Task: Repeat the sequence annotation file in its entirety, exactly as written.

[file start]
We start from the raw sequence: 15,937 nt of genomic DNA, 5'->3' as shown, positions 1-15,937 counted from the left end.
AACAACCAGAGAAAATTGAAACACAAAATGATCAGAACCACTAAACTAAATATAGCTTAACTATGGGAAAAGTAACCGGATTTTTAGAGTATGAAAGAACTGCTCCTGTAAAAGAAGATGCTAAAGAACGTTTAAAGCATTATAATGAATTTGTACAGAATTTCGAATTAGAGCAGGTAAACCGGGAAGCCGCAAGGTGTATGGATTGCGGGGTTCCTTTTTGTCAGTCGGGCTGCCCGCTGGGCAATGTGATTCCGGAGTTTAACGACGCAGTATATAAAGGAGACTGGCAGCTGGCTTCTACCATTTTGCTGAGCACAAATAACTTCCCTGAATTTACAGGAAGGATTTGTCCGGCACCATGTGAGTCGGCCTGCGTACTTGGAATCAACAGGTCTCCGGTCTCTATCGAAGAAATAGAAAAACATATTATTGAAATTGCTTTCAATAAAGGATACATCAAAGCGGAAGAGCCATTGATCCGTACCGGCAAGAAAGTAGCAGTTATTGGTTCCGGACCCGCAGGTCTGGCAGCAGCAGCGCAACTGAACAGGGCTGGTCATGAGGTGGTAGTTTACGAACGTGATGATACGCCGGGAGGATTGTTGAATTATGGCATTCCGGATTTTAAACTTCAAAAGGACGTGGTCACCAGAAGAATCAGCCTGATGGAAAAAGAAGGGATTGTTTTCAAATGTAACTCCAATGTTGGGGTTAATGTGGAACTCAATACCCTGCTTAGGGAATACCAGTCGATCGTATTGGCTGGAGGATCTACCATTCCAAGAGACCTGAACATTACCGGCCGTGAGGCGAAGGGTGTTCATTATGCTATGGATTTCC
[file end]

We start from the raw sequence: 15,937 nt of genomic DNA, 5'->3' as shown, positions 1-15,937 counted from the left end.
AACAACCAGAGAAAATTGAAACACAAAATGATCAGAACCACTAAACTAAATATAGCTTAACTATGGGAAAAGTAACCGGATTTTTAGAGTATGAAAGAACTGCTCCTGTAAAAGAAGATGCTAAAGAACGTTTAAAGCATTATAATGAATTTGTACAGAATTTCGAATTAGAGCAGGTAAACCGGGAAGCCGCAAGGTGTATGGATTGCGGGGTTCCTTTTTGTCAGTCGGGCTGCCCGCTGGGCAATGTGATTCCGGAGTTTAACGACGCAGTATATAAAGGAGACTGGCAGCTGGCTTCTACCATTTTGCTGAGCACAAATAACTTCCCTGAATTTACAGGAAGGATTTGTCCGGCACCATGTGAGTCGGCCTGCGTACTTGGAATCAACAGGTCTCCGGTCTCTATCGAAGAAATAGAAAAACATATTATTGAAATTGCTTTCAATAAAGGATACATCAAAGCGGAAGAGCCATTGATCCGTACCGGCAAGAAAGTAGCAGTTATTGGTTCCGGACCCGCAGGTCTGGCAGCAGCAGCGCAACTGAACAGGGCTGGTCATGAGGTGGTAGTTTACGAACGTGATGATACGCCGGGAGGATTGTTGAATTATGGCATTCCGGATTTTAAACTTCAAAAGGACGTGGTCACCAGAAGAATCAGCCTGATGGAAAAAGAAGGGATTGTTTTCAAATGTAACTCCAATGTTGGGGTTAATGTGGAACTCAATACCCTGCTTAGGGAATACCAGTCGATCGTATTGGCTGGAGGATCTACCATTCCAAGAGACCTGAACATTACCGGCCGTGAGGCGAAGGGTGTTCATTATGCTATGGATTTCC